Ben Nadel
On User Experience (UX) Design, JavaScript, ColdFusion, Node.js, Life, and Love.
Ben Nadel at NCDevCon 2011 (Raleigh, NC) with: Daria Norris and Tim Cunningham and Vicky Ryder
Ben Nadel at NCDevCon 2011 (Raleigh, NC) with: Daria Norris@cfGothChic ) , Tim Cunningham@TimCunningham71 ) , and Vicky Ryder@fuzie )

Practice: Progressively Enhancing A Flexbox Grid To Use CSS Grid

By Ben Nadel on

CAUTION: I'm a super-noob with CSS Grid. As such, everything I say here should be taken with a grain of salt and should be considered primarily as a note-to-self.

After watching "CSS Grid", the free video course by Wes Bos, I'm pumped up and excited to start experimenting with the CSS grid layout model. And, while CSS grid is well supported in modern browsers, it's not supported in IE 11 (at least not fully and not with the current syntax). As such, I wanted to experiment with creating a grid using Flexbox (which is mostly supported in IE 11); and then, progressively enhancing that grid to use the CSS Grid semantics if the browser supports it.


 
 
 

 
 
 
 
 

Run this demo in my JavaScript Demos project on GitHub.

When we talk about getting "grid" to work in older browsers like IE 11, it's easy to talk in terms of "falling back" to a technology like Flexbox. But, the reality is, we can't "fallback" to an earlier technology - we have to "progressively enhance" an older technology to use CSS Grid. You may see some demos that attempt to "fallback" using @supports negation:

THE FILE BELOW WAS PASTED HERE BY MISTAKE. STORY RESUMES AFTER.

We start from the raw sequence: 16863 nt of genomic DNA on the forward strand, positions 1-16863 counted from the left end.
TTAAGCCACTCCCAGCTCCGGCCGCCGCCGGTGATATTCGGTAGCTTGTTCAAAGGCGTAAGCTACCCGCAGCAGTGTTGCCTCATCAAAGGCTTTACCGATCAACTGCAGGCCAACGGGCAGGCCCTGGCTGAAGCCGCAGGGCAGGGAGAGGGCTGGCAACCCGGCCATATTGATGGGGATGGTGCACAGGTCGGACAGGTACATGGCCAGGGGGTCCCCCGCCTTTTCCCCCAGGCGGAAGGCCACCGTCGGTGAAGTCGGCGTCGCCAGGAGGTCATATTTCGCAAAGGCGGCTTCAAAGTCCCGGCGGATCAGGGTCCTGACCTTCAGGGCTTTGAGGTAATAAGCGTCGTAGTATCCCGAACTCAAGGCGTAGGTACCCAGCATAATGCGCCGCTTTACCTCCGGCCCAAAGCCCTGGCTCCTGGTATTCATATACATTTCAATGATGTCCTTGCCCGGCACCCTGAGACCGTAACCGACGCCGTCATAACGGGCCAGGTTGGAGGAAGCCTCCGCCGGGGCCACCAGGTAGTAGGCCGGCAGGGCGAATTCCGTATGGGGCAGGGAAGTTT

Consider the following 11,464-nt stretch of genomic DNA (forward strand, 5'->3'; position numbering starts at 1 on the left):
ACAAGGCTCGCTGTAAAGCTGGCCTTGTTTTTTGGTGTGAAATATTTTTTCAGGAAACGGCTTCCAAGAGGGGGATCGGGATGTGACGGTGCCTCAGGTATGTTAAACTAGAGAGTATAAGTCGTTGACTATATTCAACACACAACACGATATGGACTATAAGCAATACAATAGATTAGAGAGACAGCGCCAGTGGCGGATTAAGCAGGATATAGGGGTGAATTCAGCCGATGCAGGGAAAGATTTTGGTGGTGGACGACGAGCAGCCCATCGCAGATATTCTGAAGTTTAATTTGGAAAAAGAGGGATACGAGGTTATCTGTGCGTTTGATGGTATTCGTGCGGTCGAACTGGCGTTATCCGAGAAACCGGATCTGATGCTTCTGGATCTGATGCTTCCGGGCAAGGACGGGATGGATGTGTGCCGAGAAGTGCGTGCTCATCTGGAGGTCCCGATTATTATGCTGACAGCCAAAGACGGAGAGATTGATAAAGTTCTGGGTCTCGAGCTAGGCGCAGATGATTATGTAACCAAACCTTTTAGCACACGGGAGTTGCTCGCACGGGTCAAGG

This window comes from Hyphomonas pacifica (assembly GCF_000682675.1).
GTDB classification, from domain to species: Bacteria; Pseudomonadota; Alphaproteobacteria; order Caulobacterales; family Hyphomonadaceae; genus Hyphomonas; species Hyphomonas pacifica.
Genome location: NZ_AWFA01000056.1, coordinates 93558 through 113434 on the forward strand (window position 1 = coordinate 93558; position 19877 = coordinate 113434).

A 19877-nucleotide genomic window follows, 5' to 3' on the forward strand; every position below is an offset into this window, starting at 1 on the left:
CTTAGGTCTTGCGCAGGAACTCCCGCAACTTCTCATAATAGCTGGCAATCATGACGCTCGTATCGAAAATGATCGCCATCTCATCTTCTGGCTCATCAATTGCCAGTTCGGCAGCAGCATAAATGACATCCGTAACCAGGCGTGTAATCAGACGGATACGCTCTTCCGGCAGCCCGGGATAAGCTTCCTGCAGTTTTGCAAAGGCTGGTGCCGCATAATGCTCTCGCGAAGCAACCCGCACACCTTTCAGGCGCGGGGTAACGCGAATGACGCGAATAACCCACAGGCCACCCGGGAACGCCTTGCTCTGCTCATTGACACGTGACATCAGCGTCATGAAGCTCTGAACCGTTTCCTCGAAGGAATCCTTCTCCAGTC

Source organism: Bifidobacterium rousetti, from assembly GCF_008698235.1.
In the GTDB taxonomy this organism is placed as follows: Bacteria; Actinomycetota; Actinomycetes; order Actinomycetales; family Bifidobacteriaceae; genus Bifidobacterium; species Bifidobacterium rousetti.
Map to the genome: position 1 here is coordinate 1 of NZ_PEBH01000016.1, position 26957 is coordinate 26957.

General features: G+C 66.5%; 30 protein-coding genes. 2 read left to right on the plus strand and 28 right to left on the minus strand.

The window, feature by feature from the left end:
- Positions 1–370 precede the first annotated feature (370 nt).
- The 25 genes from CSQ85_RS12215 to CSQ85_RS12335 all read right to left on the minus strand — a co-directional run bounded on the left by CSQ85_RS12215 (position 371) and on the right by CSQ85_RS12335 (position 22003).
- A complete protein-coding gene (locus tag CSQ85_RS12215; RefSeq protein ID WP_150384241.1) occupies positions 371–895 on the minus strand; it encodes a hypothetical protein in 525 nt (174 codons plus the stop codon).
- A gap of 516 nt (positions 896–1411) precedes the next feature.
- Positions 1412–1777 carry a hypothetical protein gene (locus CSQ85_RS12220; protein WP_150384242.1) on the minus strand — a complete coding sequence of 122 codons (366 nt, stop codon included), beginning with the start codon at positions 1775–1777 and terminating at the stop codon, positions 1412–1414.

@supports not ( display: grid ) { .... }

The problem with this is that "@supports" doesn't work in IE 11. So, with this approach, you're using unsupported query semantics to try and detect when the browser doesn't support a given CSS feature. Such an approach is dead on arrival.

Of course, while we can't depend on @supports to tell us when a technology isn't supported, we can certainly depend on it to tell us when a technology is supported (at least in the modern browsers that support CSS Grid). As such, we can start with a grid based on Flexbox and then progressively enhance that Flexbox grid to a CSS grid inside of a @supports query block.